As a Brophy community, we are actively discerning what the future of our school will look like, and we wonder how to make decisions that will nourish both our own vocations and the lives of our students.

    Grateful for the Jesuits' invitation to full partnership, we increasingly feel a call to be intentional about taking ownership of our school’s Catholic identity and Jesuit mission. We seek guidance in nurturing the religious mission of our community in a way that is inclusive, joyful and transformative.

    And, understanding our own limitations in responding to these challenges, we look to the Catholic Church, to the Society of Jesus, and to God for guidance and clarity.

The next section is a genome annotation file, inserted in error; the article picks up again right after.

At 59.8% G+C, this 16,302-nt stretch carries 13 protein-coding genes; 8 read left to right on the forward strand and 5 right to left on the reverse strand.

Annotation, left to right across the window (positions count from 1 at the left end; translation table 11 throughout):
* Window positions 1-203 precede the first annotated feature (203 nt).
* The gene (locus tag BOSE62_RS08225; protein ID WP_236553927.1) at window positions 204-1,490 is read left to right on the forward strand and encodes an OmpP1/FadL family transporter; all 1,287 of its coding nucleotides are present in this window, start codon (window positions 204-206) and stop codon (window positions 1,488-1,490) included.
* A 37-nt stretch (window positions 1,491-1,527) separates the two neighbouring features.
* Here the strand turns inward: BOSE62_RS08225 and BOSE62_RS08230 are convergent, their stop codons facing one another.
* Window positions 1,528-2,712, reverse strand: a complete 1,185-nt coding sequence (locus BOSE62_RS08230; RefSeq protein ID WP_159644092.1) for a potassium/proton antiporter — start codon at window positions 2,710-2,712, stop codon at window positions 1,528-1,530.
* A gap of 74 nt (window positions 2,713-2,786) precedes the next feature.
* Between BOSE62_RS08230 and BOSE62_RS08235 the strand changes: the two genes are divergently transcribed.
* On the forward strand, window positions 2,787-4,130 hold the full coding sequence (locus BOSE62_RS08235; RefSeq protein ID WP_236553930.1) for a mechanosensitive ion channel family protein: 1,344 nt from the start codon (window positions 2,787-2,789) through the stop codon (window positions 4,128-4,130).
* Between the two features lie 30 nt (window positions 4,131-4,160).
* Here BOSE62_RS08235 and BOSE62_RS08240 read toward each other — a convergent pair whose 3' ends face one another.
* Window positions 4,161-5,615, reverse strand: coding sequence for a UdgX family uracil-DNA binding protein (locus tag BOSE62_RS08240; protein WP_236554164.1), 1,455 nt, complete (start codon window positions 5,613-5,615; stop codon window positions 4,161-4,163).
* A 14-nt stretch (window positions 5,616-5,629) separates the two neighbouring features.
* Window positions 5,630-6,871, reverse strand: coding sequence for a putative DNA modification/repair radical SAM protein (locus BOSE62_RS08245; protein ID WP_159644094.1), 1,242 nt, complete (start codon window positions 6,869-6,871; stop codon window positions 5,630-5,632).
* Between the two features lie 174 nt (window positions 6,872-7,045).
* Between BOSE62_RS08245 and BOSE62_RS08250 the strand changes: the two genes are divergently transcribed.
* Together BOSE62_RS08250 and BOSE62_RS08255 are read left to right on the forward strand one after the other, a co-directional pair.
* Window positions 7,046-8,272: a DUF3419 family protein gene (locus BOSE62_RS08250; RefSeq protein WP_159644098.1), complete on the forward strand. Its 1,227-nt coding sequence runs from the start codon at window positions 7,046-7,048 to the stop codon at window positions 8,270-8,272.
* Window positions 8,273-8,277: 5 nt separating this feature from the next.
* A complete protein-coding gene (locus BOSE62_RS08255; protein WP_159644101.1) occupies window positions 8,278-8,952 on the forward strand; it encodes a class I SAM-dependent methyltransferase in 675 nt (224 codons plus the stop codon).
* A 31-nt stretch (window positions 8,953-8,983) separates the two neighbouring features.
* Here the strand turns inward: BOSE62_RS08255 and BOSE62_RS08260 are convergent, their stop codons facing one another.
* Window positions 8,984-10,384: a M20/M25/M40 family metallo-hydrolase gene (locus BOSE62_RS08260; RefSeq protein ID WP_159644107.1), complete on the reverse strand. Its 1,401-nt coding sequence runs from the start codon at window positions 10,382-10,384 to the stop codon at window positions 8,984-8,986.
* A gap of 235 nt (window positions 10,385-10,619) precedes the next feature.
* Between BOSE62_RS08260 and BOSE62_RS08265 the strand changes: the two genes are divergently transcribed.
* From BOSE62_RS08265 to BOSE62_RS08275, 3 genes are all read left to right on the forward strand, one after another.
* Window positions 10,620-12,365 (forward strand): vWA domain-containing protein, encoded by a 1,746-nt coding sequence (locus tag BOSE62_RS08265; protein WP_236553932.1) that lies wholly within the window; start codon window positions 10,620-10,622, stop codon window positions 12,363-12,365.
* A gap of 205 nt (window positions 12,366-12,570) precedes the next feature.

Just as the Jesuits declared in their General Congregation 36, “We are not the first to seek clarity concerning God’s call.” Facing myriad questions about their future, the Jesuits drew inspiration from the Meeting of the First Companions of St. Ignatius in Venice as an image to encourage their own discernment.  The Jesuits write, “There, the early Society confronted the frustration of their plans to go to the Holy Land. This drove them to a deeper discernment of the Lord’s call. Where was the Spirit drawing them?  As they discerned new direction for their lives, they held fast to what they had already found to be life-giving: sharing their lives together as friends in the Lord; living very close to the lives of the poor, and preaching the Gospel with joy.”